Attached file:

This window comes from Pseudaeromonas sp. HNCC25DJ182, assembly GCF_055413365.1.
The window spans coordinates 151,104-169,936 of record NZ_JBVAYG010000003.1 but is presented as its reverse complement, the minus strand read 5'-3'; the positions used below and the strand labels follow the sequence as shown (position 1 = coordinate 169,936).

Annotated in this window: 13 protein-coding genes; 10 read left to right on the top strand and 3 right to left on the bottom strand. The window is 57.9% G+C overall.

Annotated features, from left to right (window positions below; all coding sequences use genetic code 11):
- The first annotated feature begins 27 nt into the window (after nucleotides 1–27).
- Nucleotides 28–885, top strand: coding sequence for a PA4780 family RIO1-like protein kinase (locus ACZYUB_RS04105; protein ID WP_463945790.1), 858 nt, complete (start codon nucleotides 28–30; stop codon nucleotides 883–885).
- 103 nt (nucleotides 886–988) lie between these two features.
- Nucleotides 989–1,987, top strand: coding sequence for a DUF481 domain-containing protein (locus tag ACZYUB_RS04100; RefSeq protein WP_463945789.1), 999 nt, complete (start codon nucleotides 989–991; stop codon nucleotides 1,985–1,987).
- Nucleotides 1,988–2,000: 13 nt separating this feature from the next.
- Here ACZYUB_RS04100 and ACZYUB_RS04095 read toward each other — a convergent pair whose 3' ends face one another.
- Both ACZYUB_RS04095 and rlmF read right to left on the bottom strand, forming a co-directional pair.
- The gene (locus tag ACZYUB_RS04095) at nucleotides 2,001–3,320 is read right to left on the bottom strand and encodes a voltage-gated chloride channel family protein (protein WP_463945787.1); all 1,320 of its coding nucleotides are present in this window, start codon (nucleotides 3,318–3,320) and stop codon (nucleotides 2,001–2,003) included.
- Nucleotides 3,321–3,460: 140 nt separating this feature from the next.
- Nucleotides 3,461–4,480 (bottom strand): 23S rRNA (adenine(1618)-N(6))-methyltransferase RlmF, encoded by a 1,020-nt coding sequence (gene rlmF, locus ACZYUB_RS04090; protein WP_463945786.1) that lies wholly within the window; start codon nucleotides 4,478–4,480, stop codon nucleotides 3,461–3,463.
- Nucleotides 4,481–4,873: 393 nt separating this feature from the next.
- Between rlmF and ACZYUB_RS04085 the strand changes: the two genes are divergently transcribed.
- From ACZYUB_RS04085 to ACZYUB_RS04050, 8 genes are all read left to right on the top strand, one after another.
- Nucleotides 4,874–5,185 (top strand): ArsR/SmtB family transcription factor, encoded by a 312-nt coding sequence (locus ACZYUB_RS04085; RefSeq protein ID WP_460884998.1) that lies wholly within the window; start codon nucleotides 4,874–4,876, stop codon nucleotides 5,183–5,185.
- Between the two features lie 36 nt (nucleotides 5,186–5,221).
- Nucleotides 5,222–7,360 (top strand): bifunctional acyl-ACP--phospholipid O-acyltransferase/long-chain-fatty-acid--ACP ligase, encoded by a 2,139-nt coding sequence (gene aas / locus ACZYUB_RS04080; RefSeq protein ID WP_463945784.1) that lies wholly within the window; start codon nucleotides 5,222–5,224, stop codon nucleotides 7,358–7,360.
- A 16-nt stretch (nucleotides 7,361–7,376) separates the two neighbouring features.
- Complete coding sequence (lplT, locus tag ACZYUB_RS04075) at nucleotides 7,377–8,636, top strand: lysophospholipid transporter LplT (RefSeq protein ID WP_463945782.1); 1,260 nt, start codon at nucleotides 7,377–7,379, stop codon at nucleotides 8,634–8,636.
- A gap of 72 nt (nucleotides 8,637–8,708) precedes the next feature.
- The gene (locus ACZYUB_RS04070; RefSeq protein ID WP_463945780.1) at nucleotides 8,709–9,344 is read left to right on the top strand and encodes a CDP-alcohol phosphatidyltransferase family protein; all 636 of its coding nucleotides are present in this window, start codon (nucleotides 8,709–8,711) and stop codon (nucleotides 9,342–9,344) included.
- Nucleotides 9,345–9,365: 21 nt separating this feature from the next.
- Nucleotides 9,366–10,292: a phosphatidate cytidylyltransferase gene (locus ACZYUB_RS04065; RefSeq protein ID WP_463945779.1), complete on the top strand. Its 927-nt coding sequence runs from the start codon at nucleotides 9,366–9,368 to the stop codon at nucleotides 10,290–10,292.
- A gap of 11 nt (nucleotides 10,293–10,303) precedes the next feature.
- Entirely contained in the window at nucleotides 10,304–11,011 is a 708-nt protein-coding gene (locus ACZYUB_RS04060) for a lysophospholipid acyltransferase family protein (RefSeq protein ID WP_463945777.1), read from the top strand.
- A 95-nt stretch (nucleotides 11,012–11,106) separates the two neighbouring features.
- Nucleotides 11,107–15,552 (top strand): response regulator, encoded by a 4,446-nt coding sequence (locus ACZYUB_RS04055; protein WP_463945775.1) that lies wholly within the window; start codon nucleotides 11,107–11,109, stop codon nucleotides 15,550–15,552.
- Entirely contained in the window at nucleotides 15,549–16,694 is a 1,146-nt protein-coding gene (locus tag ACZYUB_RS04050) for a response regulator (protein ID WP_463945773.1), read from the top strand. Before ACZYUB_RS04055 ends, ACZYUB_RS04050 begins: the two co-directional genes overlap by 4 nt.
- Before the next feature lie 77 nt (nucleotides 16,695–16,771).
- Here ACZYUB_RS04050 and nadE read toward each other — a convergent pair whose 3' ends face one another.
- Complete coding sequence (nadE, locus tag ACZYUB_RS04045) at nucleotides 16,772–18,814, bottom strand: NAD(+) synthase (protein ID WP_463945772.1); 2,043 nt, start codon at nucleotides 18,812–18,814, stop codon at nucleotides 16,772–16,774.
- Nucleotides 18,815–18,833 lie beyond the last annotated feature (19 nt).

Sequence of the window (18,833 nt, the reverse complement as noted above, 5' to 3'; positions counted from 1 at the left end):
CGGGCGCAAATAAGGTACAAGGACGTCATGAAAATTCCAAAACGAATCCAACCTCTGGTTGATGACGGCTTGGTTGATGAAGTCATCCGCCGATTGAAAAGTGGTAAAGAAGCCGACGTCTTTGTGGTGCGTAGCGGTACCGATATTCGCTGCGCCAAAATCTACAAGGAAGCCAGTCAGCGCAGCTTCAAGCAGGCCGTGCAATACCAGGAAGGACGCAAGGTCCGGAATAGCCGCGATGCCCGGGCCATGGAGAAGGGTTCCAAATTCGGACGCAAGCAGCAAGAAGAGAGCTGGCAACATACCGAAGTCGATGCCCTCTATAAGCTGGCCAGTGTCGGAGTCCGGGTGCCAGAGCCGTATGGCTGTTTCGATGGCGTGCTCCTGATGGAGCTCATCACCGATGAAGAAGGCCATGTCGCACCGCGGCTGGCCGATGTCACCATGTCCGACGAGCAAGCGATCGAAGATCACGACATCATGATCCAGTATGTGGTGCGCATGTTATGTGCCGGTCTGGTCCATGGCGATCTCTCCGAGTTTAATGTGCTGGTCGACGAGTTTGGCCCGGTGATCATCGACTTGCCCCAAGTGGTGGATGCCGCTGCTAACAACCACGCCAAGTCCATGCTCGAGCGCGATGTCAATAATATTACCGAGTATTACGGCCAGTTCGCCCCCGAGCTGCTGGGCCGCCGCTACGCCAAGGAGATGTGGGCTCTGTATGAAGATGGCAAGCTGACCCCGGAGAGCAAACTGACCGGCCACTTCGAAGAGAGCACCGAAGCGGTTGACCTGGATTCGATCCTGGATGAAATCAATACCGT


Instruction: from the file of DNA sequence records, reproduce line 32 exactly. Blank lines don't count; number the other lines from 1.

- Before the next feature lie 77 nt (nucleotides 16,695–16,771).